• upholstery repairs to motorbike seats, aeroplane seats, caravan and motorhome seating, dental surgery chairs, hairdressing salon seating and so on
  • refurbishments to classic vehicle interiors
  • upholstery for manufacturers of seating for all types of vehicle, catering outlets, hotels, offices and so on

Generally, upholsterers provide customers with an estimate of the cost of the upholstery work they want done. These estimates take into account the time the job will take and the cost of the upholstery materials and fabrics that will be used. These estimates are normally provided free of charge.

As well as upholstery services there are a number of other services you might decide to offer your customers, such as:

  • loose covers, curtains and blinds made to measure
  • sales of upholstery fabrics and sundries to customers who want to do upholstery work themselves
  • sales of items of furniture that you have upholstered and 'upcycled'. These might be new, secondhand or antique
  • bespoke chair, sofa and bed making
  • repairs to non-fabric chairs such as those made from cane

Advertising your business

Whichever services you propose to offer, it's vital that your potential customers are aware of your business. If you plan to offer traditional upholstery services to antique dealers and restorers make sure that as many as possible are sent some promotional material. If you are a member of the Association of Master Upholsterers and Soft Furnishers (AMUSF) your contact details will be included in the AMUSF online directory.

It would be useful to include some photographs of the type of work that you do in your brochure and on your website or blog. You could consider including some narrative describing what the work involves and the materials you use as well as photos taken at different stages so that potential customers fully appreciate the skill, time and effort required.

If you encourage members of the public to call in to your workshop having an attractive display of your work could be important. Make sure the items highlight your professional skills and that they are kept clean, with the fabrics protected from fading.

Tools and materials

The work you undertake might include:

  • upholstering new items of furniture for both domestic and commercial use
  • reupholstering a wide range of seating, including three piece suites, dental chairs, gym equipment seating, hairdressing salon seating, restaurant and pub seating and so on
  • craft upholstery for individual, bespoke pieces of furniture
  • restoration and reupholstery work on antiques
  • upholstery and interior trimming of boats, caravans or classic cars

To be able to offer both traditional and modern upholstery services you will need to be able to work with a range of different upholstery fabrics, including leather, and you will need various different specialist tools, such as:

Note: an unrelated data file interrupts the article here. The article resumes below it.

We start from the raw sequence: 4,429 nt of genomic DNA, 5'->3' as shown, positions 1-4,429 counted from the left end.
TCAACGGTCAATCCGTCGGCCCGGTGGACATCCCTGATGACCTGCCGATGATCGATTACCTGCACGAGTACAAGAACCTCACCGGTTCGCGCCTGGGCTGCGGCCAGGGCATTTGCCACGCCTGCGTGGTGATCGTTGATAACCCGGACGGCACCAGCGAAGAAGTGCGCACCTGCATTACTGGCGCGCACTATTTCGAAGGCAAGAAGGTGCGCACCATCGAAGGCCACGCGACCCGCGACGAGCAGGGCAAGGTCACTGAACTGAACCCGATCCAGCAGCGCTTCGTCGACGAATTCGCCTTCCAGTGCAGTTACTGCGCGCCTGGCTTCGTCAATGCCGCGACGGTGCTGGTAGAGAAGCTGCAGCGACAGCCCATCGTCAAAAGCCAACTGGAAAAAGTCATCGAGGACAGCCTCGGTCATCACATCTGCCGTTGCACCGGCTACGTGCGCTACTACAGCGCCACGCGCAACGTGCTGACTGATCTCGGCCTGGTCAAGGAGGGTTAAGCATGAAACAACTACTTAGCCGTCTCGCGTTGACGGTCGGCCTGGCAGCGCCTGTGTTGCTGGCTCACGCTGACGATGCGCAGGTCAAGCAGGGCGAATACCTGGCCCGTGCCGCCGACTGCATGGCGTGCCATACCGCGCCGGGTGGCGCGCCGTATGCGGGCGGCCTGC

• hammers and mallets
  • ripping chisels
  • staple and glue guns
  • needles and skewers
  • staple and tack removers and lifters
  • scissors, trimming knives, splitters, punches and other cutters
  • web stretcher
  • regulators
  • yard/metre rules
  • work benches

The materials you are likely to work with include:

  • springs
  • cotton wadding and felt
  • coconut fibre, horsehair, foam
  • webbing
  • hessian, calico and scrim (a mixture of jute and cotton)
  • flax or hemp twine and cord
  • various decorative fabrics and trimmings such as fringing, buttons and piping

Some customers may supply the upholstery fabric themselves.

Price your services

Getting the price right is very important. It's essential to make sure that the difference between the amount you spend on upholstery materials and the price you charge your customers is enough to cover all of your operating costs, including your own drawings.

Matters to take into account include:

  • your hourly charge-out rate. You might charge a higher rate for some types of work than others and you may have different tariffs for regular trade clients and for members of the public. If you have any employees, decide whether you will charge yourself out at the same rate as you do for them or if you will charge a higher rate for your own services
  • whether to add a markup to the upholstery fabrics you use, or whether to pass them on at cost
  • the prices charged by your competitors. If you are too expensive private customers may decide to buy new furniture instead of having existing items reupholstered. They may even decide to do the work themselves - the recent explosion of interest in crafting and 'upcycling' has seen many hobbyists try their hand at this type of thing. Trade customers like antiques dealers will need to make a profit on the items they sell that you have worked on - so your charges need to be competitive

Buy an existing business

You might decide to buy an existing farm supply business rather than start your own venture from scratch. Buying a going concern can mean that the products, customers, regular sales, staff, premises and equipment are already in place.

But buying a business can be a hazardous, expensive process unless you have the right skills and experience on your team, including legal and financial know-how. Establish the genuine trading and financial position, so that the price you pay for the business is not too high.